15 But in your hearts revere Christ as Lord. Always be prepared to give an answer to everyone who asks you to give the reason for the hope that you have. But do this with gentleness and respect…
1 Peter 3:15 (NIV)
The Christmas season is bittersweet for me. It is a time when I remember my mother’s death. It has also become the most anticipated part of the year for me. This latter aspect was not always so. In December 2007, shortly after my mother died, I returned home to an empty apartment. As a result of circumstances of my own making, I was living alone. I felt significant despair. I felt so alone and despondent. The loss of my mother, who had become a significant confidant, in addition to my circumstances living by myself combined to sink me into a depressed state. Gone was the seasonal excitement associated with bygone Christmases. Instead, I was overwhelmed by feelings of loneliness, dread and annoyance. I associated annoyance with all the excitement that surrounded me in public spaces, of which I had partaken in the past, but that was not part of my existence anymore. I had accepted Christ into my life 14 years prior and this experience was not what I envisioned for myself in my mind’s eye at the time of my conversion.
I recently reflected on this period in my life as I was reviewing my 2023 gratitude journal. Even though I had visited an emotional nadir in 2007, I see how the established relationship I had with Christ caused hope to not depart from me. Here is what the apostle Peter says about this hope:
3 Praise be to the God and Father of our Lord Jesus Christ! In his great mercy he has given us new birth into a living hope through the resurrection of Jesus Christ from the dead…(1 Peter 1:3, NIV)
And that is the only way I can describe this hope. It is living, apart from me, not requiring any energy from me to fuel it. I contrast this hope to how I described being hopeful, prior to my conversion. Hopefulness was always associated with some future event or effort that would result in a positive outcome of which I had great anticipation for. As a young man I learned to internalize an internal locus of control that collaborated with external realities to produce successful outcomes that were to my benefit. This mindset would drive me to achieve so that I could exercise the highest level of control possible over external events and parties. This mindset followed me into my relationship with Christ. In 2007, I came to the end of myself, realizing that I could no longer take responsibility for creating my own hope…and as I relinquished the last strings of control, the living hope that had germinated in me, 14 years prior sprung to life and has never left me.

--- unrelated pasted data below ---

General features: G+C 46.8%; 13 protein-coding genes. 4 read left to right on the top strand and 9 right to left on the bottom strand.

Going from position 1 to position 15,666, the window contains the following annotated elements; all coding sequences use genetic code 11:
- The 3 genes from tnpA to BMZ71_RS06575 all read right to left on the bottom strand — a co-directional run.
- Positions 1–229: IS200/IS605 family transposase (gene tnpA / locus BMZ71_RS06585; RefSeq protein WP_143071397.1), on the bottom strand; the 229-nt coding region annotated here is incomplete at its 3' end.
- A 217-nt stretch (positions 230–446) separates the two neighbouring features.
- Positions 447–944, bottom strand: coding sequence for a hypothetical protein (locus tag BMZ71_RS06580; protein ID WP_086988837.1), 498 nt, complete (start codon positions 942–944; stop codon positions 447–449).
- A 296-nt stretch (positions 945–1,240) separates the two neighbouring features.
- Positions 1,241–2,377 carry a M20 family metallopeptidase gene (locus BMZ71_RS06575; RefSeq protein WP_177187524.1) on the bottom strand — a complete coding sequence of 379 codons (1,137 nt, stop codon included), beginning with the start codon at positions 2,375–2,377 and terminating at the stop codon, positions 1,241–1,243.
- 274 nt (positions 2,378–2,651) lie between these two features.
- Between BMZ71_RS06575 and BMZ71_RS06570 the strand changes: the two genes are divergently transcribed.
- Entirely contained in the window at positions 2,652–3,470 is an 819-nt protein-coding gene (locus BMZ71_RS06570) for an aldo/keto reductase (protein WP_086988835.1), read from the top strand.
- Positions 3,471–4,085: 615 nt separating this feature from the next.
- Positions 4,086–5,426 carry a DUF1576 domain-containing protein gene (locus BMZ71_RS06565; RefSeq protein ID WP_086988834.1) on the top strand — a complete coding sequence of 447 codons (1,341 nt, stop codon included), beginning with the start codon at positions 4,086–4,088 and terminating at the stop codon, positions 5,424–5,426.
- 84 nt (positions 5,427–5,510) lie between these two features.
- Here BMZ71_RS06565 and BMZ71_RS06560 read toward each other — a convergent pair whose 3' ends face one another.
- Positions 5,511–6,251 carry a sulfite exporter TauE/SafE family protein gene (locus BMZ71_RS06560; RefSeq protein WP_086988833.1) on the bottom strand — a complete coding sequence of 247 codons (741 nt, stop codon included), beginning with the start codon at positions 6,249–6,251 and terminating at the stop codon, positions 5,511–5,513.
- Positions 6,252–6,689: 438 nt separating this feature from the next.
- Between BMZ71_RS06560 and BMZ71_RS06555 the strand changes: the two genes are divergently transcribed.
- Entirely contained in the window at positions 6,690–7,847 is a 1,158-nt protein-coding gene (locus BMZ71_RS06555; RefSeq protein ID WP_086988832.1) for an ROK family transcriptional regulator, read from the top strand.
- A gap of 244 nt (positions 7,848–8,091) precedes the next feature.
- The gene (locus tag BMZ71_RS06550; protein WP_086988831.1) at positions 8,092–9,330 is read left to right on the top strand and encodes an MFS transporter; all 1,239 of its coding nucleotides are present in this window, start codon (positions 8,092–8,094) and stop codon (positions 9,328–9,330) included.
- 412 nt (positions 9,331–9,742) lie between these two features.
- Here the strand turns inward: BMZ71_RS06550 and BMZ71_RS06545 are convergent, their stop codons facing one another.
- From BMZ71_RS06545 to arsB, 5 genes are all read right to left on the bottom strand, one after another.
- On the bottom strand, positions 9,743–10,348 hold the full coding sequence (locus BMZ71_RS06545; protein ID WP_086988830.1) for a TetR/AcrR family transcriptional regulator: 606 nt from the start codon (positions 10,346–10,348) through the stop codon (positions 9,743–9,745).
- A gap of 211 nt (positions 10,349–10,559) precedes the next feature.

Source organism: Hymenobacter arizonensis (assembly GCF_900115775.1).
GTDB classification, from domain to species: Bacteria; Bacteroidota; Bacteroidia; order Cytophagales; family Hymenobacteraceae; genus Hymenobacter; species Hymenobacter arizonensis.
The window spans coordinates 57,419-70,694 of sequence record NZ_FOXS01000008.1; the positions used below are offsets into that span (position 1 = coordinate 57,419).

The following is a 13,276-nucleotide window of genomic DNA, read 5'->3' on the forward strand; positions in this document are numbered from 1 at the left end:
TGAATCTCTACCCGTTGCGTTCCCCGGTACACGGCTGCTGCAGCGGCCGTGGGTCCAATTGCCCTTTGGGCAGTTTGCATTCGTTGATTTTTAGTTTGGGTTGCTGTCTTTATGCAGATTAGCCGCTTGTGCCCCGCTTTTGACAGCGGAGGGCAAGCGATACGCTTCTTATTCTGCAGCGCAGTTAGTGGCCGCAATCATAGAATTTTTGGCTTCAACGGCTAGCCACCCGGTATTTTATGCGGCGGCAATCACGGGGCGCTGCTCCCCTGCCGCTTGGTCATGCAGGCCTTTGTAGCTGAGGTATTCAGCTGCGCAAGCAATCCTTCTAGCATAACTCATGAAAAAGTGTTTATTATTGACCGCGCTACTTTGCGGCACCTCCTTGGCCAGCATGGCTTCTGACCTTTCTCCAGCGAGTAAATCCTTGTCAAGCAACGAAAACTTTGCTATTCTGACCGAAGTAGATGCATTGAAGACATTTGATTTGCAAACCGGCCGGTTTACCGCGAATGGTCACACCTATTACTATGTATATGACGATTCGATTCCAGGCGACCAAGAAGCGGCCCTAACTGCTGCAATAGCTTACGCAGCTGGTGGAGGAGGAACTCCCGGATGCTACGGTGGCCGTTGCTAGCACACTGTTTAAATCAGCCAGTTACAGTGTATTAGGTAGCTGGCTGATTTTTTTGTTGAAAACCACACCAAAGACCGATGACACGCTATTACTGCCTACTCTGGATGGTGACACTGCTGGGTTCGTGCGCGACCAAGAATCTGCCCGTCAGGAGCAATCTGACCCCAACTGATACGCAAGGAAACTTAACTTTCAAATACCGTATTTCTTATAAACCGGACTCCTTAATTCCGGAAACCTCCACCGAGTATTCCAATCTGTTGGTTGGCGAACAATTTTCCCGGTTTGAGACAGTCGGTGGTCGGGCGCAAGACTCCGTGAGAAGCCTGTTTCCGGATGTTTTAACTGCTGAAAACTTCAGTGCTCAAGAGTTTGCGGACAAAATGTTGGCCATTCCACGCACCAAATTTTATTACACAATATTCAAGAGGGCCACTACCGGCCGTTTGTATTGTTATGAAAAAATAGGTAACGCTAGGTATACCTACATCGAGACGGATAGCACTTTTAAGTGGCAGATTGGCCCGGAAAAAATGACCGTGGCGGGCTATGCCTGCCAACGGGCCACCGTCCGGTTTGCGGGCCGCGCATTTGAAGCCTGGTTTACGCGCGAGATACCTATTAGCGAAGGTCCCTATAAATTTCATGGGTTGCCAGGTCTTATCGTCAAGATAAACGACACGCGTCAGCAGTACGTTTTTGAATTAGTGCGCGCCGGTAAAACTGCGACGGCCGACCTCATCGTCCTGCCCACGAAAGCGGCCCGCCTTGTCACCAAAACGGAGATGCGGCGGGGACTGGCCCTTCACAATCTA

Since 2007 I have faced multiple crises. I have surmounted great heights. I have been divorced. I have remarried. I have confronted my devastating compulsions. I have overcome them. I have experienced deep disappointment. I have experienced tremendous success. I have encountered painful betrayal. I have been embraced through deep friendship. I have been shattered. I have experienced wonderful surprises. I have lost. I have gained. At points of agony and bliss, the constancy and presence of this living hope has not let go of me. It is a hope that is resident in my spirit and connects itself to my body and soul. It is a hope that is only explicable through the telling of my story – the impossibilities that became possible; the craters that became creations; the messes that became masterpieces.
This hope has a name – Jesus! Do you know this Jesus?